Of course, the more-recent home buyers were taxed far higher than their neighbors.  One hard-hit respondent still took this in stride, declaring “I bought my house 5 years ago and pay more taxes than anyone on my street.  Something that raises my taxes $65 doesn’t bother me, and helps even out the tax load.”

Another survey taker believed we have to create a better tax solution:  “Generally speaking, we pay far too little property taxes compared to other parts of the world.  We need a way to contribute more to our living infrastructure without being too subjected to the wild fluctuation of the home values.”

Based on Today in Montclair’s real estate survey, we can safely say that locals are willing to pay up – far more than we expected.  However what’s done with the tax revenues is a much bigger question, and the City of Oakland will have to work on some real confidence and credibility building there.

More info:  The survey respondents split 64% male and 36% female.  Ages broke down as: under 40 years (23%);  40-49 (41%); and 50-plus (36%).  Everyone owned homes:  under 1 year (5%); 1-2 (9%);  3-4 (18%); 5-9 (18%); 10-14 (27%); 15-19 (9%); and 20-plus (14%).

6 thoughts on “Montclarions Miffed About Real Estate Tax Uses

  1. The fact that so many people are okay with our current taxes, or would even consider an increase, indicates to me that they haven’t spent nearly enough time studying how Oakland spends their tax money. I can only hope that if they truly knew how the City throws their money away and spends it on unauthorized purposes, to such a degree that the City got sued, and lost, and now owes $15 million, their responses would switch to “unacceptable.” Oaklanders need to wake up!!! Our taxes are unacceptable. For the background, check out my blog at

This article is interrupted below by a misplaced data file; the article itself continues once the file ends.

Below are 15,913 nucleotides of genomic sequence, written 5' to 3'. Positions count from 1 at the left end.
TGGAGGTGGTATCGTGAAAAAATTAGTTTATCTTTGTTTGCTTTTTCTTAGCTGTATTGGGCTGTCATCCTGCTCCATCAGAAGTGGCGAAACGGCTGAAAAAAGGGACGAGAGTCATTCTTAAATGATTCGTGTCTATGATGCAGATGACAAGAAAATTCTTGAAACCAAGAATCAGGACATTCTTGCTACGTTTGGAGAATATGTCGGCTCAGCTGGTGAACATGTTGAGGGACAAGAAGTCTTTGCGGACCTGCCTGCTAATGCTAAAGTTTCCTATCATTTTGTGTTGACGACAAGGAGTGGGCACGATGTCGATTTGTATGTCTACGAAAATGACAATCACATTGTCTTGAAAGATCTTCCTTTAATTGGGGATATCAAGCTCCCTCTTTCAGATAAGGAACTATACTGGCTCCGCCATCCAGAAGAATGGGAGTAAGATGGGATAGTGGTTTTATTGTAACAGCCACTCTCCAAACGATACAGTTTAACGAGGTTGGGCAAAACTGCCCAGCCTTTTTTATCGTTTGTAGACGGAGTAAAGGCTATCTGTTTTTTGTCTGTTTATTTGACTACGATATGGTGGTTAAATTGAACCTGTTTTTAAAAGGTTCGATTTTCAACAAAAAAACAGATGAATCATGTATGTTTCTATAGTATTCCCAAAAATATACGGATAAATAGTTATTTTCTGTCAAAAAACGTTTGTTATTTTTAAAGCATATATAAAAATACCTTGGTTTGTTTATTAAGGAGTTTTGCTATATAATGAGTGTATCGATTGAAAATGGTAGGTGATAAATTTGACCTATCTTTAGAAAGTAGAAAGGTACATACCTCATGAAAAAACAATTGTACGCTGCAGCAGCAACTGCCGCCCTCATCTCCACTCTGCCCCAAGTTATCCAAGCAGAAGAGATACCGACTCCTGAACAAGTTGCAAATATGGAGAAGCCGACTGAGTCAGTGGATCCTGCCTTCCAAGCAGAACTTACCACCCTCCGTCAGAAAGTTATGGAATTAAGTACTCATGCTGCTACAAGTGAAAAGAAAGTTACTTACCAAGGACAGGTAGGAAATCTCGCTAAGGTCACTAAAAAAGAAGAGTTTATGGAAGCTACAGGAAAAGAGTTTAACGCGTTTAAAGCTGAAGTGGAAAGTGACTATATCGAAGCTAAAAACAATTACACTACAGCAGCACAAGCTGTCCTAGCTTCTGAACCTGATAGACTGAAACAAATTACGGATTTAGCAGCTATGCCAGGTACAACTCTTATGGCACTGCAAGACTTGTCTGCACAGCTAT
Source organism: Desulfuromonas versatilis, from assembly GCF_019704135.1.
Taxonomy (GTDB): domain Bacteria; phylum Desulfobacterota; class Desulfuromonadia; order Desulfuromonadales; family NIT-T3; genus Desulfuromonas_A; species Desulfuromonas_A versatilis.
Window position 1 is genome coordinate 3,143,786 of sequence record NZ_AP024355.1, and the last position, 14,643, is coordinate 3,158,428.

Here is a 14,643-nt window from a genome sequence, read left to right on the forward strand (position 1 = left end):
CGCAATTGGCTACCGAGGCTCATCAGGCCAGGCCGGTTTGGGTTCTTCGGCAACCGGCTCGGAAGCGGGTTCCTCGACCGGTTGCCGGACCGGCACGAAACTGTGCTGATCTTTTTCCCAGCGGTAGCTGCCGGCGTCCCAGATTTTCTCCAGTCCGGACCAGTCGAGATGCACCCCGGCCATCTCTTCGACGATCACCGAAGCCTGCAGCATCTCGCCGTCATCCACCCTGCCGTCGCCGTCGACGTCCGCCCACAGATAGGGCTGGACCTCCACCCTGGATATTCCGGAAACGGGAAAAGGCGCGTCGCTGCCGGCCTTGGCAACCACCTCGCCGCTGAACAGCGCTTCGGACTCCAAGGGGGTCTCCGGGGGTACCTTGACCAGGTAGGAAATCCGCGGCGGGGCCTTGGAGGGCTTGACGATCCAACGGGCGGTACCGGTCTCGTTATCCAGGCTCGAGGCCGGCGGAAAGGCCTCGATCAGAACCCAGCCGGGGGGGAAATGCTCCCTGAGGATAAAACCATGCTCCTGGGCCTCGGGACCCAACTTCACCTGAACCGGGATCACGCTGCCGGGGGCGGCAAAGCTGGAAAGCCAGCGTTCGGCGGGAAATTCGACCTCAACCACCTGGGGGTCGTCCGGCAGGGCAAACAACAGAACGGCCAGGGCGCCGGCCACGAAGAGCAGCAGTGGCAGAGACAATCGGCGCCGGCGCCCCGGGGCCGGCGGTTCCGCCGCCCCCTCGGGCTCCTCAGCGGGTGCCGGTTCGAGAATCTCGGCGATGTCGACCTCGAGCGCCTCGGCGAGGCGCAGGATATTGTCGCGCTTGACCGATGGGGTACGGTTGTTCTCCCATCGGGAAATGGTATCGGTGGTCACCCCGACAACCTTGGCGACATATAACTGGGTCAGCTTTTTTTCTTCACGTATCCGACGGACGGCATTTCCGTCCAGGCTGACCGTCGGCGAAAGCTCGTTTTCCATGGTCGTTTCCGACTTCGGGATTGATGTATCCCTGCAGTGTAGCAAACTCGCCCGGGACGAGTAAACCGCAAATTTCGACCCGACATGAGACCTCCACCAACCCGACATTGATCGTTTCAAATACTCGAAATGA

By the way, how many responses did you get?

  2. We received just about 100 responses, so quantified results should be directionally correct.

    The respondents were biased, based on people who read this blog or were re-directed from blogoaksphere. That’s why we were pleased by the nice distribution by age and home ownership years.

    Nearly everyone answered all the survey questions, though about half supplied tax bill amounts and about three-fourths responded to “drill-downs” about parcel and ad valorem taxes.

    Finally, the comments were all over the map. Some survey takers were more accepting of taxes than others, but they all sought changes in accountability.

  3. It is a misperception that our property taxes are low, although they are certainly inequitable. I previously lived in Madison, WI and Boulder, CO, so I just went back and checked average property taxes. In Oakland the average property taxes paid is $4100, in Madison it is $3900 and in Boulder it is $2200. So while the percentage is low, the actual property taxes paid are not low at all, due to our inflated home values.

  4. In response to similar levels of property taxes in other cites: Having lived in Madison, garbage was included in property tax (water, too – ?). Something to consider when the WM and EBMUD bills come rolling in … those costs are often included in property tax charges.

  5. Taxes in Oakland are by no way low – they are high. Look at all the add ons on the tax bill.

    Could not agree with Marleen more. The fact is that the vast majority of the people I know haven’t a clue about how our taxes are wasted.

  6. If anyone in Oakland thinks their tax bill is about right and they are okay with the current lavel of taxation, then they clearly have too much money on hand. May I suggest a donation to my favorite charity – me!